Ceremony, “Your Life in France”

Post Author: JP Basileo

Reflective thoughts and a will to forget are at odds with each other in the new Ceremony video for their track, “Your Life in France.” The video opens with an image indicating the past: an old-timey music box, in classic black-and-white, playing some archaic chime. Then the track starts, a quick tempo and simply-stated single-note guitar riff. Singer Ross Farrar’s bellowed vocals create the façade of a pop-tune, as scenes of the everyday take the screen: a groggy wake-up, brushing teeth, putting on a record, writing in a journal. Farrar’s lyrics soon betray the song’s sunniness, as the camerawork flickers in chaotic cuts from a fist clenching to lit cigarettes. Written as an open letter of persuasion, it’s not necessarily to win someone back, but rather, to ask them to remember things the way he does, or to see things the way he saw them. There’s hopeful expectation in lines like, “Give your heart and soul to me,” contrasting against realities and the all-too-stifling practicalities in lines like, “…You couldn’t move, you couldn’t be / Love turned into reasoning, became so harrowing.”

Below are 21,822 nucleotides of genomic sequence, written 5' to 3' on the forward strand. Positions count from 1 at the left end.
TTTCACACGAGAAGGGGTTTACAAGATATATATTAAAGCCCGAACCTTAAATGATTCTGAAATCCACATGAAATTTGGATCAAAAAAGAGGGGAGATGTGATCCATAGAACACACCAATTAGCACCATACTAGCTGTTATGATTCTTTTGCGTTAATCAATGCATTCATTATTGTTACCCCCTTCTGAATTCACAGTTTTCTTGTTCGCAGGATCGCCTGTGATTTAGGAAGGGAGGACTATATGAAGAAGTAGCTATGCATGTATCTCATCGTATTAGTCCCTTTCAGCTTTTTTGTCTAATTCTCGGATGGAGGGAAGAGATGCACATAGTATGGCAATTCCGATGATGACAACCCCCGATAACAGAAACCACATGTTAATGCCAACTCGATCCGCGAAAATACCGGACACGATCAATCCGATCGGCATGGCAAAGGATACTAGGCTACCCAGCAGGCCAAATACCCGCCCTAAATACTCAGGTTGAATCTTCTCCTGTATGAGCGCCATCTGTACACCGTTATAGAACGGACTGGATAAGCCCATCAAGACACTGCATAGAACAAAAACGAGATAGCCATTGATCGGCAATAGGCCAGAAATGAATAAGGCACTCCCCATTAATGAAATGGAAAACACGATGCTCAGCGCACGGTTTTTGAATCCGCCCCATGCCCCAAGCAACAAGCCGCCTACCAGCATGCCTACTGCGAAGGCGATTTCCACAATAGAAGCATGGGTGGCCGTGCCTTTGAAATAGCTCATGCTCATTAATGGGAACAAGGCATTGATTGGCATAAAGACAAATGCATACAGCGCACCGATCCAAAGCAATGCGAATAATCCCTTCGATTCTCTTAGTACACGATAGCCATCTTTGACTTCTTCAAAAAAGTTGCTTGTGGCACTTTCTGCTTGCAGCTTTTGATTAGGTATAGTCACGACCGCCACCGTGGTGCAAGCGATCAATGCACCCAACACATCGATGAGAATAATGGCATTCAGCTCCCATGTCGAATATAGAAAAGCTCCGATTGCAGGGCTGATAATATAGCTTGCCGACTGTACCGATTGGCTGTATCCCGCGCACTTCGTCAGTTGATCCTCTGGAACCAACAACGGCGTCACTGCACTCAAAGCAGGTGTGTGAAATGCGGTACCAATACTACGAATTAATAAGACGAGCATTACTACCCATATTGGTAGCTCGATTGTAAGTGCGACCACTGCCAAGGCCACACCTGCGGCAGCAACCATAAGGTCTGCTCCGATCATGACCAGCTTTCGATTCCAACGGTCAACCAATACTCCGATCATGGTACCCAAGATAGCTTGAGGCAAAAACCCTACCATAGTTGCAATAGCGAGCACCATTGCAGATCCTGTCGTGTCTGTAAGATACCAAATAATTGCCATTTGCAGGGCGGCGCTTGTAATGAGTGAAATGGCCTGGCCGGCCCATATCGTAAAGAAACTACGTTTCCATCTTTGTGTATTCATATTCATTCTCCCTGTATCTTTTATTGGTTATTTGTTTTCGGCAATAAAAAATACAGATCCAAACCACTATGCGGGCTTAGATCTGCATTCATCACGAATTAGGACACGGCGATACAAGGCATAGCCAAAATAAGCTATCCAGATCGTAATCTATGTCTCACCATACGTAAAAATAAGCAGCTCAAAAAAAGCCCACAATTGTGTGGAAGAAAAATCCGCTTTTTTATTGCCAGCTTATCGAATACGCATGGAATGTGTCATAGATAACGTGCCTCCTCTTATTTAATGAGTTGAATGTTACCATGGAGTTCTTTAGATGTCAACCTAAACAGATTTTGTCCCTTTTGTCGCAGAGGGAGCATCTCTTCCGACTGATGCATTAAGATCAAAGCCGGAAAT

It’s quickly realized as a retrospective look on pinpointed events leading up to what will inevitably be “The Separation,” (and the rest of the breakup painted all over The L-Shaped Man). Its memory flickers in manic rapidity, and the futility of rationalizing, or making sense of it, is present in every image. The visuals alternate between manifestations of frenzied reverie, hopelessly grasping at straws for a why and how: a fluorescent lightbulb on its way out, time stilled in a slow-motion walk across an overpass. It’s like watching sand fall through your fingertips, or cursing at the sky for a loved one to return. It’s the kind of pain that’s beautiful, not in its creation, or depiction, but in its universality. The video ends with Farrar’s city walk winding up exactly where it began, though his expression looks as lost as ever. The music box’s chime returns to hint at the impossibility of escaping the past’s power.

The L-Shaped Man is out May 19 on Matador Records.